Goldman Sachs Asset Management has participated in a buyout of Montreal information technology services outsourcer Syntax Systems Group Inc. led by private equity firm Novacap for roughly US$800-million.
The buyout is being done through a new US$1.1-billion special-purpose “continuation” fund raised and managed by the Montreal-area private-equity firm, in which Goldman is the lead investor.
The transaction will see the continuation fund, which is partly funded by Novacap’s US$1.9-billion sixth core technology, media and telecommunications-focused fund, buy out two of the private-equity firm’s earlier funds that had invested in Syntax over the past five years. The remaining US$300-million of the continuation fund will be set aside to fund Syntax’s continued growth.
Novacap president and chief executive officer Pascal Tremblay said in an interview that in order to avoid a conflict of interest for his firm, Goldman came in as the lead investor and set the price and terms for the deal. Investment bank Jefferies Group provided an external valuation opinion on the transaction.
He said his firm chose to remain a shareholder because Syntax is “a fantastic company you want to keep longer,” but that Novacap also wanted to give earlier investors a chance to cash out and realize gains on the investment.
Novacap is the latest in a string of private-capital firms to raise opportunity, or continuation funds, to allow their backers to continue investing and benefiting from value growth by their best-performing portfolio companies. In the past, funds such as Novacap have typically disposed of, or stopped funding companies, leaving it to new investors to benefit from continued gains.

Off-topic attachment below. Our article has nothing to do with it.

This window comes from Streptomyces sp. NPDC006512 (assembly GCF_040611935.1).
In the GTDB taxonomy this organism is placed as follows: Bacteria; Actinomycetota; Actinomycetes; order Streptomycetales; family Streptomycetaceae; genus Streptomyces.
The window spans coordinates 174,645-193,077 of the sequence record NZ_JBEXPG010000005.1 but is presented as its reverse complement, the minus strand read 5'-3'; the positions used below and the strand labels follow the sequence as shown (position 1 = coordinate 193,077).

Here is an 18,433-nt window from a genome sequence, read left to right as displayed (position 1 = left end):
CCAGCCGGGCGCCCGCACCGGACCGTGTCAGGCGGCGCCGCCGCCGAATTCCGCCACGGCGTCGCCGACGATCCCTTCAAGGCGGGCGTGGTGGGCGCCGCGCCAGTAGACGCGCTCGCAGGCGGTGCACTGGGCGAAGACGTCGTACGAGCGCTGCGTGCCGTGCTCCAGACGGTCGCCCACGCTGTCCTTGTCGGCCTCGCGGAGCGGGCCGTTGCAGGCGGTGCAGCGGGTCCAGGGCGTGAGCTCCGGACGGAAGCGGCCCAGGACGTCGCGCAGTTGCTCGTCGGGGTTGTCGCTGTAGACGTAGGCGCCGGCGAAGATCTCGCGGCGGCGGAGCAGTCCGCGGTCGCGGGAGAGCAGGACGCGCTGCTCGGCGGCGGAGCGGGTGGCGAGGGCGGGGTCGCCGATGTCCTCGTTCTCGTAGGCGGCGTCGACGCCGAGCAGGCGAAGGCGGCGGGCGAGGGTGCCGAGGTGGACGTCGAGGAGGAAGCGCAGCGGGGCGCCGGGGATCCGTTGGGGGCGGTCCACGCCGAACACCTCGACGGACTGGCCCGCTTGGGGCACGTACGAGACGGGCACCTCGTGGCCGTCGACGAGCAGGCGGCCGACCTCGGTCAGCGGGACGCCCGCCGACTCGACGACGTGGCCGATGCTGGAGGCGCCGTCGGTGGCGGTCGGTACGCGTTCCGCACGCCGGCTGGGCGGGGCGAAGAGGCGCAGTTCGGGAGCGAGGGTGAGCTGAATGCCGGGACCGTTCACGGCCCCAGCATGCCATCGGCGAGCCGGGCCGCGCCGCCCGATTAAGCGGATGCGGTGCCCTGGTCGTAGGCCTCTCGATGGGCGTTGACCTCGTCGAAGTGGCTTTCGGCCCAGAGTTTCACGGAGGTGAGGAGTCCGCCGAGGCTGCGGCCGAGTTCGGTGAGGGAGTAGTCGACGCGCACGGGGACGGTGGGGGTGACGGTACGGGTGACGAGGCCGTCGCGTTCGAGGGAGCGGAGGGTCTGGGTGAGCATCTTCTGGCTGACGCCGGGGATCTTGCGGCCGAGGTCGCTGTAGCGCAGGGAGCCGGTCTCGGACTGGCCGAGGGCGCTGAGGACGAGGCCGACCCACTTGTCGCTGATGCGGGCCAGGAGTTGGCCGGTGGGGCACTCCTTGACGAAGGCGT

Now, they can participate in further value creation by remaining investors longer than in the past through these funds. Several Canadian private-capital financiers have done the same, including venture-capital firms Version One Ventures, Golden Ventures and Georgian Partner.
Syntax manages enterprise resource planning systems provided by software giants including SAP, Oracle and JD Edwards on behalf of 800 large corporations on cloud-based data hosting services. Novacap acquired control of the company, founded in 1972 by Michael Etinson, for less than $50-million, and funded a global acquisition strategy. That expanded the company’s revenue to nearly $500-million, about 85 per cent of which is recurring, Mr. Tremblay said. “It’s a very significant business now compared to what it was when we bought it,” he said.
Syntax CEO Christian Primeau said in a statement, “This new investment will provide the capital needed to further cement Syntax’s position as a world-leading technology solutions provider and enable us to continue assisting our customers on their journey to the cloud.”
Mr. Tremblay said the two earlier Novacap funds had made back more than three times their invested capital in the past five years. He further estimated the new investor group could make “an easy 2½ to three times our money in four to five years that we’ll build the business,” at which point he estimated Syntax could go public or sell to another private-equity buyer.
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